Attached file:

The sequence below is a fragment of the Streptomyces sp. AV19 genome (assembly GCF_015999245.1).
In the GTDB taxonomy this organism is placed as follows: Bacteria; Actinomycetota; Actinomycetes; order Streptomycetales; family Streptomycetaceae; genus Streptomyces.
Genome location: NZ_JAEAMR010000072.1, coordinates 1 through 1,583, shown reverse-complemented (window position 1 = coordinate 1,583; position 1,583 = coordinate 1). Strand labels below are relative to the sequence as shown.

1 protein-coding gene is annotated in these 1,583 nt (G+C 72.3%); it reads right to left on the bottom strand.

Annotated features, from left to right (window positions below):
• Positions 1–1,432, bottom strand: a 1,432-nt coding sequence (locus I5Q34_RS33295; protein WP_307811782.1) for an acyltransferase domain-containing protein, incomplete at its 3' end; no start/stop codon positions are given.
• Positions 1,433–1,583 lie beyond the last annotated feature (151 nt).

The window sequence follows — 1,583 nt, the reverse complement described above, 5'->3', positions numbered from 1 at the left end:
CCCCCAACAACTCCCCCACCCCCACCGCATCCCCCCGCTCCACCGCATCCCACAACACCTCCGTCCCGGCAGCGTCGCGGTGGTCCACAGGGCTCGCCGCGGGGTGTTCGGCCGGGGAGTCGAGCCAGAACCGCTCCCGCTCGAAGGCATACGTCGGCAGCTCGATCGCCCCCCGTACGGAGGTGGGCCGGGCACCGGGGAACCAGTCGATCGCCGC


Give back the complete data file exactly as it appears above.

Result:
The sequence below is a fragment of the Streptomyces sp. AV19 genome (assembly GCF_015999245.1).
In the GTDB taxonomy this organism is placed as follows: Bacteria; Actinomycetota; Actinomycetes; order Streptomycetales; family Streptomycetaceae; genus Streptomyces.
Genome location: NZ_JAEAMR010000072.1, coordinates 1 through 1,583, shown reverse-complemented (window position 1 = coordinate 1,583; position 1,583 = coordinate 1). Strand labels below are relative to the sequence as shown.

1 protein-coding gene is annotated in these 1,583 nt (G+C 72.3%); it reads right to left on the bottom strand.

Annotated features, from left to right (window positions below):
• Positions 1–1,432, bottom strand: a 1,432-nt coding sequence (locus I5Q34_RS33295; protein WP_307811782.1) for an acyltransferase domain-containing protein, incomplete at its 3' end; no start/stop codon positions are given.
• Positions 1,433–1,583 lie beyond the last annotated feature (151 nt).

The window sequence follows — 1,583 nt, the reverse complement described above, 5'->3', positions numbered from 1 at the left end:
CCCCCAACAACTCCCCCACCCCCACCGCATCCCCCCGCTCCACCGCATCCCACAACACCTCCGTCCCGGCAGCGTCGCGGTGGTCCACAGGGCTCGCCGCGGGGTGTTCGGCCGGGGAGTCGAGCCAGAACCGCTCCCGCTCGAAGGCATACGTCGGCAGCTCGATCGCCCCCCGTACGGAGGTGGGCCGGGCACCGGGGAACCAGTCGATCGCCGC